Minor amendments to superannuation reporting standards put forward by the Australian Prudential Regulation Authority (APRA) have been generally well received by the industry.
Last November, the regulator began consulting on proposed amendments to reporting standards introduced under Phase 1 of its Superannuation Data Transformation (SDT).
At the time, the regulator explained these amendments would clarify investment option reporting and expenses reporting, reduce the frequency of reporting for some requirements and increase the time for submission of data for some requirements.
APRA received nine written submissions in response to the proposals, including from the Australian Institute of Superannuation Trustees (AIST) and the Financial Services Council (FSC) as well as super funds AustralianSuper and Aware Super.
The regulator also held two roundtables, two working groups with registrable superannuation entity (RSE) licensees, and meetings with super industry stakeholders and RSE licensees.
While submissions were said to be “generally supportive”, APRA noted that they also raised some issues, particularly in relation to proposed implementation time frames and the time required to source and compile investments data each quarter.
In response to the feedback received, the regulator said it has now amended the implementation time frames for the updated reporting standards.
APRA had proposed an extension of the reporting time frame for actual investments data under SRS 550 Asset Allocation and investment benchmark performance under SRS 705.1 Investment Performance and Objectives from 28 to 35 calendar days.
“While submissions were supportive of extending the time to report investments data, many submissions indicated that 35 days was still not sufficient for the data to be finalised post quarter end and then flow through the multiple layers of industry participants, with some stakeholders requesting up to eight weeks to submit the data,” the regulator said.
APRA said that it acknowledged the feedback and challenges on the reporting timeline for compiling actual investments data as at the end of the quarter.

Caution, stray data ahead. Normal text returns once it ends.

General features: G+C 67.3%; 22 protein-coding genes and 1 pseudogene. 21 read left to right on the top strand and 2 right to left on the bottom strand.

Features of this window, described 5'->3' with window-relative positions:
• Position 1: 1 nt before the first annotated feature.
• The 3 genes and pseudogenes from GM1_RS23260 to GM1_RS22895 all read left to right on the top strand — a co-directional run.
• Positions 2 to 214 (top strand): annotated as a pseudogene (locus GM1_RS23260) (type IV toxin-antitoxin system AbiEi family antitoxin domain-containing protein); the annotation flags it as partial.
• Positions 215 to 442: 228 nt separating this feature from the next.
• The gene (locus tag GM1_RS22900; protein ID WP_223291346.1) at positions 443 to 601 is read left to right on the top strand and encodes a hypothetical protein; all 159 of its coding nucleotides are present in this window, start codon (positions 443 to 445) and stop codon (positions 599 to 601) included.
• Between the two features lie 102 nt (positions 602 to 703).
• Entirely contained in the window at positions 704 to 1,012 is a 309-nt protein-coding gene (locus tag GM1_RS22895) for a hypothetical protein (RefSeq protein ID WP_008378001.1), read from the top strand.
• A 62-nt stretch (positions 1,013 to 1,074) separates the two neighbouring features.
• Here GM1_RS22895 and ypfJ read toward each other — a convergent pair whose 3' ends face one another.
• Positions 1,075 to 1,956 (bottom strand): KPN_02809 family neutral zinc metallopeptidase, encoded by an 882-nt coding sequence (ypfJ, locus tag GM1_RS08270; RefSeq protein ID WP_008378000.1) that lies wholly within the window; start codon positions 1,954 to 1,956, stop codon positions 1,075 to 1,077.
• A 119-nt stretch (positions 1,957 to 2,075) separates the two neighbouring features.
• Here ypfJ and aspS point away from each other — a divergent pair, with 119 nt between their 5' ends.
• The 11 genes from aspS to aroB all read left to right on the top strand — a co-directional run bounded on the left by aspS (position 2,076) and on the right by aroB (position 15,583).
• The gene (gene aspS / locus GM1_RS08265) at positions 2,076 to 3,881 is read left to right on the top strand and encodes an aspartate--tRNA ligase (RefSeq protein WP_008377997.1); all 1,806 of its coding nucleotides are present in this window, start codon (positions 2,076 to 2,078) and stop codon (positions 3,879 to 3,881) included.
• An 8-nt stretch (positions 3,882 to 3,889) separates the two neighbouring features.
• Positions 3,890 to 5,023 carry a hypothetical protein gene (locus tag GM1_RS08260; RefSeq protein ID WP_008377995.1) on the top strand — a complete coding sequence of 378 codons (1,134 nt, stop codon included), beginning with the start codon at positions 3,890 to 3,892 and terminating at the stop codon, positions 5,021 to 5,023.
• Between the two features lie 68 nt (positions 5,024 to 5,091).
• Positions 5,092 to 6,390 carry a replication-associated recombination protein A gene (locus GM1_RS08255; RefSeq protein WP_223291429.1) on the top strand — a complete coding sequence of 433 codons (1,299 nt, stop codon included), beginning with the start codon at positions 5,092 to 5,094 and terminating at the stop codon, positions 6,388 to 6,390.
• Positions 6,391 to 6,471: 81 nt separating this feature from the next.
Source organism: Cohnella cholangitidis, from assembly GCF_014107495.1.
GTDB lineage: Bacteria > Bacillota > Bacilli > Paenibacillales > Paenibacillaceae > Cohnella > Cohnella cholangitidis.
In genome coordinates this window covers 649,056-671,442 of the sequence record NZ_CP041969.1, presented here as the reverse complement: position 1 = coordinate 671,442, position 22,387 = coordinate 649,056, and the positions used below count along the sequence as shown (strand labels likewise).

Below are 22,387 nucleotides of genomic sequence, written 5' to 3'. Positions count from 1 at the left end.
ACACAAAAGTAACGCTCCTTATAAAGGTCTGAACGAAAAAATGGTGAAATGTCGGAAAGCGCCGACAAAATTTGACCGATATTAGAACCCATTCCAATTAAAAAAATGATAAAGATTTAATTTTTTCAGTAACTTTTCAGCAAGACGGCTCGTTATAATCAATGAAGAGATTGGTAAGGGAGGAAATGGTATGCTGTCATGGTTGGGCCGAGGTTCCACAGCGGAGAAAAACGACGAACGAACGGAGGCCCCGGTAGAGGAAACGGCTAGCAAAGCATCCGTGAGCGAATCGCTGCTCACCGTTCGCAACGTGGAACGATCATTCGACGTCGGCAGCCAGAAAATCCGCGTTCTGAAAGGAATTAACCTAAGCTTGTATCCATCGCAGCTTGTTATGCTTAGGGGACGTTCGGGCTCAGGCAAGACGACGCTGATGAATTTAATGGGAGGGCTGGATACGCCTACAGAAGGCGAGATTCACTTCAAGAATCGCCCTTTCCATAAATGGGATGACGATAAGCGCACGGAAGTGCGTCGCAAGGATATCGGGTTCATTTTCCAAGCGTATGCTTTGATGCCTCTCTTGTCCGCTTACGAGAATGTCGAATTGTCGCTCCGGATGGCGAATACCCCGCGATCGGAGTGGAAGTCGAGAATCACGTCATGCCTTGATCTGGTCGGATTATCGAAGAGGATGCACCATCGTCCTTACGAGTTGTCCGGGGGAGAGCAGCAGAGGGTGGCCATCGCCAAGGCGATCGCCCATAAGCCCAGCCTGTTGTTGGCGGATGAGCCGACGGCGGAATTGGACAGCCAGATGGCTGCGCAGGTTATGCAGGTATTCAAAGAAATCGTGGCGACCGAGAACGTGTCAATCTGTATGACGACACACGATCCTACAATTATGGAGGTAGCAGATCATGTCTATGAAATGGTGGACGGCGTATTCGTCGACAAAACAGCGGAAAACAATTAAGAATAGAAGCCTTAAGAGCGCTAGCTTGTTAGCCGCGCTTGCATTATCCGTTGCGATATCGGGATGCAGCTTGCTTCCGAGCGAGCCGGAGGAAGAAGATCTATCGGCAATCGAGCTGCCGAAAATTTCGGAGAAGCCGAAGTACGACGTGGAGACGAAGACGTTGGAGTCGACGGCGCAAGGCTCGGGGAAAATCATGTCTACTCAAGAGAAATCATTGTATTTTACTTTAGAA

“In balancing the need for timely data to inform APRA’s supervision activities against the incremental improvement in accuracy expected from allowing additional time, APRA has further extended the reporting period to 40-days for data that is not required for the performance test,” it said.
Meanwhile, the regulator had also previously proposed that all service providers, related parties, industrial bodies or payees who are paid any political donations, as well as marketing-related expenses of more than $10,000, must be identified.
“Submissions were supportive of the continuation of a materiality threshold for identifying payees, although there was mixed feedback about how a materiality threshold should be applied, including feedback that sponsorship payments should be excluded from the small payee threshold for materiality,” APRA said.
Based on the feedback received, APRA noted it has updated SRS 332.0 Expenses so that all payees who are paid expenses with the expense type ‘sponsorship’ must be identified regardless of the expense amount. The regulator has also reduced the materiality threshold for identifying payees for other marketing related expenses from $10,000 to $5,000.
“The consultation also raised concerns from industry that RSE licensees will not have sufficient time and capacity to implement the minor amendments as well as engaging with planned consultation on Phase 2 reporting standards,” APRA noted.
“In response to this feedback, together with the complex scope of Phase 2 and the regulatory changes impacting RSEs, APRA has revised the Phase 2 consultation timeline.”
Jon Bragg is a journalist for Momentum Media's Investor Daily, nestegg and ifa. He enjoys writing about a wide variety of financial topics and issues and exploring the many implications they have on all aspects of life.